Ray Jackendoff, Brandeis UniversityAbstract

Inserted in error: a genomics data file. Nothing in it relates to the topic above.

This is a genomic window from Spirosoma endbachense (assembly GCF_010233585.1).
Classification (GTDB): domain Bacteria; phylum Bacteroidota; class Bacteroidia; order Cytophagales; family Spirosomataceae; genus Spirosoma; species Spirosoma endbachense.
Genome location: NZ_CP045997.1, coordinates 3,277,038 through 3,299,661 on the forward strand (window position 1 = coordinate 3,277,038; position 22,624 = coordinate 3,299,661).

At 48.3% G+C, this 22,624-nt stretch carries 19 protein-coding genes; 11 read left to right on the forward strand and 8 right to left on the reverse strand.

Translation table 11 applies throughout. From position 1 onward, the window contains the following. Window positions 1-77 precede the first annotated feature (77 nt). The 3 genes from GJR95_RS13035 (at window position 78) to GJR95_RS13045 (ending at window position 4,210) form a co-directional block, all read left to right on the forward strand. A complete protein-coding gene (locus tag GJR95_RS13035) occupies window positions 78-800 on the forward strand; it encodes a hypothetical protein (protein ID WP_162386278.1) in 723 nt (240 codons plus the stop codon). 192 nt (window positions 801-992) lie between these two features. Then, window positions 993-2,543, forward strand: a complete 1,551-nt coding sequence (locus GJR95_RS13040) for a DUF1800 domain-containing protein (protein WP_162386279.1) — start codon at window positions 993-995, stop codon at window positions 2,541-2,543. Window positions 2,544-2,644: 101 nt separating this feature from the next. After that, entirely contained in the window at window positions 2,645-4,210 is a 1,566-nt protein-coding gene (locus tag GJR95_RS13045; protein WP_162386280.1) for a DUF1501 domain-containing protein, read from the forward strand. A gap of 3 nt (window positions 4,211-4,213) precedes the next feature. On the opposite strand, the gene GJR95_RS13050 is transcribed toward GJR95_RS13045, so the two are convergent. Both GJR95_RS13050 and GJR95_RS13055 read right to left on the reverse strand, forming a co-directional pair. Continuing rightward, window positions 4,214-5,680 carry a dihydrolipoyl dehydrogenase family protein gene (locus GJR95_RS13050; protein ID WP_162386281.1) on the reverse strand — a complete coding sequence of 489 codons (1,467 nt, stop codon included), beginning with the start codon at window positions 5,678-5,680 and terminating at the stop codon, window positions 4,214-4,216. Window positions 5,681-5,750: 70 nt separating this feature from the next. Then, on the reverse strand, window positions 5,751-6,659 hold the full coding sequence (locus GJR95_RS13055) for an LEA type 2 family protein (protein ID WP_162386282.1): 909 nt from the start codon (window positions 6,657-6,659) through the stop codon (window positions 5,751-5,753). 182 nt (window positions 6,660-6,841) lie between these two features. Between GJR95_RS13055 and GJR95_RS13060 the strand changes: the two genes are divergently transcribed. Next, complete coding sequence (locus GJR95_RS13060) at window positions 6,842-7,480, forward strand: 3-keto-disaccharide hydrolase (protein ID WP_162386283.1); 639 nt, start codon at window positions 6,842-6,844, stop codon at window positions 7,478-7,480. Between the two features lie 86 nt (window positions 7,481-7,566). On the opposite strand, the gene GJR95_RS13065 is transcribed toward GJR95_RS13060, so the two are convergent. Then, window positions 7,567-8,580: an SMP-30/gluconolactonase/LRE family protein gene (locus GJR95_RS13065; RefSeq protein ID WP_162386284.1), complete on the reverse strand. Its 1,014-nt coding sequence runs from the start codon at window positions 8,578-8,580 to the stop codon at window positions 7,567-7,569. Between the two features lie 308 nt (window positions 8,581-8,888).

The Chomskyan revolution of the 1960s had a strong effect on the emergence and evolution of cognitive science. However, in the past decade, generative linguistics has had little serious interaction with the other cognitive sciences. I will suggest that Chomsky's 1965 foundational arguments for the innateness of the language capacity are correct and still of great relevance to understanding the brain. However, in retrospect, certain aspects of the realization of these arguments within generative linguistics can be seen as mistakes -- in particular the treatment of the competence-performance distinction, the centrality of syntax, and the marginalization of semantics. When these issues are addressed properly, on the one hand the architecture of generative grammar looks quite different, but on the other hand the way is open for more fruitful dialogue with theories of brain function.